With this high number in mind, government and many charities are actively promoting the benefits and confidence that skills on the internet can bring to older people. Apart from the many ways to cut domestic bills and other spending by being online, many people find that they are less isolated by being more connected with family,friends and the world at large. Age UK, provides information about the value of these internet skills, together with details of suitably tailored courses.

Some further ONS stats are:

“While nine out of ten adults (90 per cent) aged 35-44 have the internet at home, this falls to just a quarter (26 per cent) of over 75s. And while virtually all (99 per cent) 25-34s own a mobile phone, only half (51 per cent) of over 75s own a mobile, with this age group more likely to have a landline (94 per cent) than 16-24s (67 per cent).” It is also interesting to note that when asked what media would be missed the most, people aged over 75 are also far more likely to miss their TVs the most (65 per cent), and then the radio (15 per cent).  Young adults aged 16-24,however, would miss their mobile phone the most(28 per cent), followed by the internet (26 per cent) and TV (23 per cent).”

The over 65s play catch-up

The ONS says there is evidence, however, that older age groups are getting to grips with technology.For the first time, over half (55 per cent) of those aged 65-74 have access to the internet at home while over three quarters (77 per cent) now have a mobile.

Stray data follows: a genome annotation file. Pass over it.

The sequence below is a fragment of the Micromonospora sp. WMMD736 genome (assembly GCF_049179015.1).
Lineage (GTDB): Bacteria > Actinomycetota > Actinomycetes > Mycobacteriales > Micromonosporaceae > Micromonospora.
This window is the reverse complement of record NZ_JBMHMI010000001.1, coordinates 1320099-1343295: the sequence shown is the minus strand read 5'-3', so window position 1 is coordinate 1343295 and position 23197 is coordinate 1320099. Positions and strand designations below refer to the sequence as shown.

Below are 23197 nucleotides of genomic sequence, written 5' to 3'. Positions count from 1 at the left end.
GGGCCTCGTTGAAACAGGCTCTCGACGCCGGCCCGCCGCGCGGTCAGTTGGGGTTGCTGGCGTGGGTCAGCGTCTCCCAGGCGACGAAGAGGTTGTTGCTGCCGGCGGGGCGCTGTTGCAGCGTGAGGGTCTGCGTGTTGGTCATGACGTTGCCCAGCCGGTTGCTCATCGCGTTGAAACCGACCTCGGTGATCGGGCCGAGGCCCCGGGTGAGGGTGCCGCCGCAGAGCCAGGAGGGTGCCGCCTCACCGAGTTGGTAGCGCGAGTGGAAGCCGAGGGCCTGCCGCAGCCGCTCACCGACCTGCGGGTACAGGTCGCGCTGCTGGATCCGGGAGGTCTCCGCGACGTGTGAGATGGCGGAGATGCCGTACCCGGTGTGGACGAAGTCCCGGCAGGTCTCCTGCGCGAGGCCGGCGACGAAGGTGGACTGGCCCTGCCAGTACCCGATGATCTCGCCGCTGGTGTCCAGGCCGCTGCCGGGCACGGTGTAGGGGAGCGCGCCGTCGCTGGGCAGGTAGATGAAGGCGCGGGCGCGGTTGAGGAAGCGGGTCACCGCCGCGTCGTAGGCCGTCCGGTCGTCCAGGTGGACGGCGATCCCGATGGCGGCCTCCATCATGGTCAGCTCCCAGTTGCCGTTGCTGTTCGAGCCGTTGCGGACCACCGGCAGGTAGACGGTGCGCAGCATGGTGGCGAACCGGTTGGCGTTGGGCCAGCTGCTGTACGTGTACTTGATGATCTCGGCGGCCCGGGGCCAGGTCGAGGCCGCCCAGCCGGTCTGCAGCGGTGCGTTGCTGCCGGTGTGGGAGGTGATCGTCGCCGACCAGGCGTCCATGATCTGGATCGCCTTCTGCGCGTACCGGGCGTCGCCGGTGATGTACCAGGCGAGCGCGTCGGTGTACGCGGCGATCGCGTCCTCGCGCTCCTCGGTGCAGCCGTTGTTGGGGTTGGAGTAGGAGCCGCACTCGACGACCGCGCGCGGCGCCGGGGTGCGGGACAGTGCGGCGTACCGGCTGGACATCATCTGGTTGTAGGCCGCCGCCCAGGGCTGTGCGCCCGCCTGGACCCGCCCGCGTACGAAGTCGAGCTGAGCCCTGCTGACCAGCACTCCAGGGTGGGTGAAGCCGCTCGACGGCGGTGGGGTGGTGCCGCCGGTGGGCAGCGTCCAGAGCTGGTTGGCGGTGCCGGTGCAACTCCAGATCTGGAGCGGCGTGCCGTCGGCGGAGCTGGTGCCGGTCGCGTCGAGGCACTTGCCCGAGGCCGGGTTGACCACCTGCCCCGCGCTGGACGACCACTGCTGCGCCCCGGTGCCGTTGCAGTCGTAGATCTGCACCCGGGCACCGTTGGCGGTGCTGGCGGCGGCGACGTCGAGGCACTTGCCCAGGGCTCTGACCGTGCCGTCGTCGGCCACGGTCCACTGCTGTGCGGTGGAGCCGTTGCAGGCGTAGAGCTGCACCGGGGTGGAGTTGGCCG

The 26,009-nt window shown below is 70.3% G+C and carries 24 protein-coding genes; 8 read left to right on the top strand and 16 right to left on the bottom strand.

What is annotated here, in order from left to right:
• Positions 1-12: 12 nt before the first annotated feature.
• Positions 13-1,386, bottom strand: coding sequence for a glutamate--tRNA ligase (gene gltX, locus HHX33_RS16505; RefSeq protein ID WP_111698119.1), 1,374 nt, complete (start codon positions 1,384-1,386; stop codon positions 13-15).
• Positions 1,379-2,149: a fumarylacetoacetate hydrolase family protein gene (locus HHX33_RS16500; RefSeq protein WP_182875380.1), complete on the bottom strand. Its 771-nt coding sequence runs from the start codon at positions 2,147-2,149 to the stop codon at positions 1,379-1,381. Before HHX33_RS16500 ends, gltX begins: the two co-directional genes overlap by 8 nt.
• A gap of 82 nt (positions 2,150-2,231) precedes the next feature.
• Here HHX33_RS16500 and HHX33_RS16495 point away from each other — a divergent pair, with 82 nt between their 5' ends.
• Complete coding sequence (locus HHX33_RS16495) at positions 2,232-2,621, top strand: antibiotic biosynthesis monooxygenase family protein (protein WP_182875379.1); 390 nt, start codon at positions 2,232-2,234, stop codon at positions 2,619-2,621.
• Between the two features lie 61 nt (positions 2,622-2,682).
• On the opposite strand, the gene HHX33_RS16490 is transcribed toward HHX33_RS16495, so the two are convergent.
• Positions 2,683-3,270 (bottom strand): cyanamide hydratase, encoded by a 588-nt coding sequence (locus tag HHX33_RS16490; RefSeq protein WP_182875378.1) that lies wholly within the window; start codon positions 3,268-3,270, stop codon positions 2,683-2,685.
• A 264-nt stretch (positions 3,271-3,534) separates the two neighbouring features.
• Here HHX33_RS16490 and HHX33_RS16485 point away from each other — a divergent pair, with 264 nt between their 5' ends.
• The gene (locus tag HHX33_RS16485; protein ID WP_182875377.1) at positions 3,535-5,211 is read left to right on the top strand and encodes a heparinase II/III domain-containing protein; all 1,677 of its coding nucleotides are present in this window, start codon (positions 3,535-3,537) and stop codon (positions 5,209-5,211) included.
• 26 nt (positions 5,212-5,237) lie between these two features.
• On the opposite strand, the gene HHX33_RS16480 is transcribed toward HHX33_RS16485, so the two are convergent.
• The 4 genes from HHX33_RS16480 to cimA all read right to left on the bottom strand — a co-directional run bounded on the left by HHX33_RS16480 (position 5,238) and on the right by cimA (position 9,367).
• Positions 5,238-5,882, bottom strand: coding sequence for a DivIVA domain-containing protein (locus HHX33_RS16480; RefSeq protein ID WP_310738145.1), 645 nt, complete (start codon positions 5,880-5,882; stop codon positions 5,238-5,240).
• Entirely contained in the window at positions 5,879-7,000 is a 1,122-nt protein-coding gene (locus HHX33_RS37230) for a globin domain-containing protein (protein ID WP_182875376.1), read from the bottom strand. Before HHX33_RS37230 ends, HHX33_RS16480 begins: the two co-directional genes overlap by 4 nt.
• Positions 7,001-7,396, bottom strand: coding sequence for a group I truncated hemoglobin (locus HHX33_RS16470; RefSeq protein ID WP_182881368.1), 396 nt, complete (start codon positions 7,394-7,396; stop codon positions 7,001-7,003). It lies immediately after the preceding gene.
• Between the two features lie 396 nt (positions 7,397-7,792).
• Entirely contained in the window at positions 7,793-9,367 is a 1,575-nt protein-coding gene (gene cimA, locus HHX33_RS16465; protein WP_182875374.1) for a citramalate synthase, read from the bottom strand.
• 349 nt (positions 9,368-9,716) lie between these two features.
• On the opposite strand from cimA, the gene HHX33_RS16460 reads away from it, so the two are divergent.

And the tablets?

Well, tablets like the iPad have grown dramatically in popularity being a handy mobile device of choice for would be silver surfers of the net.The tablet is seen as a driver in the surge of internet access by older people.

If you know of family or friends seeking or needing to join the digital revolution, why not help them look out for a course nearby on computers and the internet.Indeed,you may be interested in learning more of the wide range of the fascinating information you can ‘tap into’ on a daily basis. It is such a valuable facility that can enhance the quality of life. Another source of inspiration for you maybe silver surfers training. Please do let me know how you get on.Feedback may help me to find other resources that could be helpful. You can stay in touch by signing-up for my newsletter, which among other topical things will have some further information from time to time on joining the online community.